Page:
The first emotional meeting of a child cancer patient and a life-saving donor has been captured on video.
Jack Withers, of Walsall, was only 10 years old, when he was told he had six months to live, but a German marrow donor came on and rescued his life.
Strictly giving rules mean that donors and recipients can not meet for a certain period of time, and both parties must request a meeting.
But now the restriction has risen, the DKMS blood cancer charity has set up the emotional meeting in its fundraising gala in London.
PLEASE NOTE the moment that Jack and Michael met:
A video shows Jack and a donor, Michael Merten, who is 27 years old, welcomes each other before Mr Merten is surrounded and fascinated by members of the family of Jack.
In 2015, Jack was diagnosed with a type of blood cancer from the MDS name at the Birmingham Children's Hospital.
Emily Jack's dynamics had been diagnosed with the eight year condition.
Their mother, Jo Withers, said the news was completely out of the blue & # 39; and she never expected lighting to strike twice.
Fortunately for Emily, her eldest sister Lauren was a game and was able to give her a life-saving gift.
But Lauren was not a game for Jack, so a hunt for a donor was launched.
"It was told us and then he would have only six months to live," said Mrs Withers.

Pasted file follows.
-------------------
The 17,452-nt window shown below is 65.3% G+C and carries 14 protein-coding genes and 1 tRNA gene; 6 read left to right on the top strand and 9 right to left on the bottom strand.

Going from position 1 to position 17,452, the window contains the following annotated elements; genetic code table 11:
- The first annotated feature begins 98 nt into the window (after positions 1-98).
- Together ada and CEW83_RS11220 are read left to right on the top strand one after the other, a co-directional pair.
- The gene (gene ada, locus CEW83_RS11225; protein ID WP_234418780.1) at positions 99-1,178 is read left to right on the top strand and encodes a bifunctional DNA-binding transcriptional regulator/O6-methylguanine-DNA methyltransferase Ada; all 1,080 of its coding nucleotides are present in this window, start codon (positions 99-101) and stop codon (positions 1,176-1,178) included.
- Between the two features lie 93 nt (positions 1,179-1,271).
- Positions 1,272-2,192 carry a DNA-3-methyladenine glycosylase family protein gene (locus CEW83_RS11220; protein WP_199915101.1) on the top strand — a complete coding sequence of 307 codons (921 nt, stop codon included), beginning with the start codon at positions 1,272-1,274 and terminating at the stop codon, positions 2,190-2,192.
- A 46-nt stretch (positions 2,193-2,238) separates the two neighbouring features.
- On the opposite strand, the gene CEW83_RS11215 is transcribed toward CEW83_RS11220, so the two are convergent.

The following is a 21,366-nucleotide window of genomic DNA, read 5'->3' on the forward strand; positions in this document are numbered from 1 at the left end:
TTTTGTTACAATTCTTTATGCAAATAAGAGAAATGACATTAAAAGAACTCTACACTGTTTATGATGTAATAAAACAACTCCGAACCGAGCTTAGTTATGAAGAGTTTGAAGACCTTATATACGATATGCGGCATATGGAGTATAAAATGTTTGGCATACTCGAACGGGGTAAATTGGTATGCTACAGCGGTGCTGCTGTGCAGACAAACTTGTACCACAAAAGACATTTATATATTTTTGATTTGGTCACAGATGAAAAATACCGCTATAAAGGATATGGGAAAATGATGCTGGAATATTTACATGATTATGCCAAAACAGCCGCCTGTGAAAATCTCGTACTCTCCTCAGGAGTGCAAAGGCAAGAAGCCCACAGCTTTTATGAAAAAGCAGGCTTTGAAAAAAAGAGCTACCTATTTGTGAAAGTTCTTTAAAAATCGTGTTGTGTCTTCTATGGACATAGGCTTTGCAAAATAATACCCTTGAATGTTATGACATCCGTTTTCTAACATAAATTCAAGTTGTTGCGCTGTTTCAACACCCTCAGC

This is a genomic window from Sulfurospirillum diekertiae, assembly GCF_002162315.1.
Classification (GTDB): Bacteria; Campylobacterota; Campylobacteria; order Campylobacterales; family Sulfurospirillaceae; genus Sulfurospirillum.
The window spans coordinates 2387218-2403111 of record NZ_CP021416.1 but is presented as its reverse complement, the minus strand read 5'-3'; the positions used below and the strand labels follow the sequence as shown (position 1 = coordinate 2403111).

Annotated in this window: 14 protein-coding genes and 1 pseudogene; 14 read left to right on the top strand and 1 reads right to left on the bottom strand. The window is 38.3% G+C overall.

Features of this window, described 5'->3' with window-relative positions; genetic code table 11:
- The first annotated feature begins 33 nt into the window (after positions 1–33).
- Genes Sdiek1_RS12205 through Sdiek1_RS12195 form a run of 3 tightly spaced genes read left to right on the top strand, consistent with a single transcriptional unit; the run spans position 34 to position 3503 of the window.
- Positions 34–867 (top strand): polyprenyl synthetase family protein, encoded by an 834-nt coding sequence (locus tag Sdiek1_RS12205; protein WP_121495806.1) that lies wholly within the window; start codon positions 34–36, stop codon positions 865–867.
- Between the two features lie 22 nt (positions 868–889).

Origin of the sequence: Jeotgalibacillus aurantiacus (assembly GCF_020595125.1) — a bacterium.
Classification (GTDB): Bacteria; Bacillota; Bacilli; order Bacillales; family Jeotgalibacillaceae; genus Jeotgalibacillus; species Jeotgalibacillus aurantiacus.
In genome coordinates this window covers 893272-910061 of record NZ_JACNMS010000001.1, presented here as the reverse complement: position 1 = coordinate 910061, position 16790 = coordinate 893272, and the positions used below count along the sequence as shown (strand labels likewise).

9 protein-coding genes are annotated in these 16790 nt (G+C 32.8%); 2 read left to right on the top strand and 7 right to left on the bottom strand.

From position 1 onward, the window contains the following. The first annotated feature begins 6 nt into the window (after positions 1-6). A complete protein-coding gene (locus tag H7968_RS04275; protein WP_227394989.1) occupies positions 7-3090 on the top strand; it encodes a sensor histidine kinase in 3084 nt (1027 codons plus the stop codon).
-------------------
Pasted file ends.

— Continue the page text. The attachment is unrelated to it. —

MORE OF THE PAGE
"That was never an option in my head, I gave up three children and there were three children here to stay."
Emily was diagnosed with a plastic anemia in April 2010.
Pregnant anemia is a blood disorder where bone marrow does not make enough new blood cells.
Emily and Lauren's sister had the transplant in October and two months later, the procedure was declared a success.
Doctors said that Emily was likely to lose her first year at school to return to full health, but her recovery was faster than expected and she was spending a few days at Lower Primary School Farm.
The couple were later selected as receiving the Royal and Express Local Heroes awards.
Later, the family gave toys and games consoles to support children who are being treated at the Birmingham Children's Hospital.
Mr Merten was seen as a game for Jack after searching the international database of donors.
He said: "When you think how big it is taking from your body to save someone else's life, it's easy to do."
Mrs Withers urged people to join the register, adding: "To see him [Jack] well, being improved, sitting here, it should be enough to make anyone think we'll get ourselves on that register. "
Jack added now 13: "Do that because you'll help lives like minerals".
For more information on joining the register go to www.dkms.org.uk/en/register-now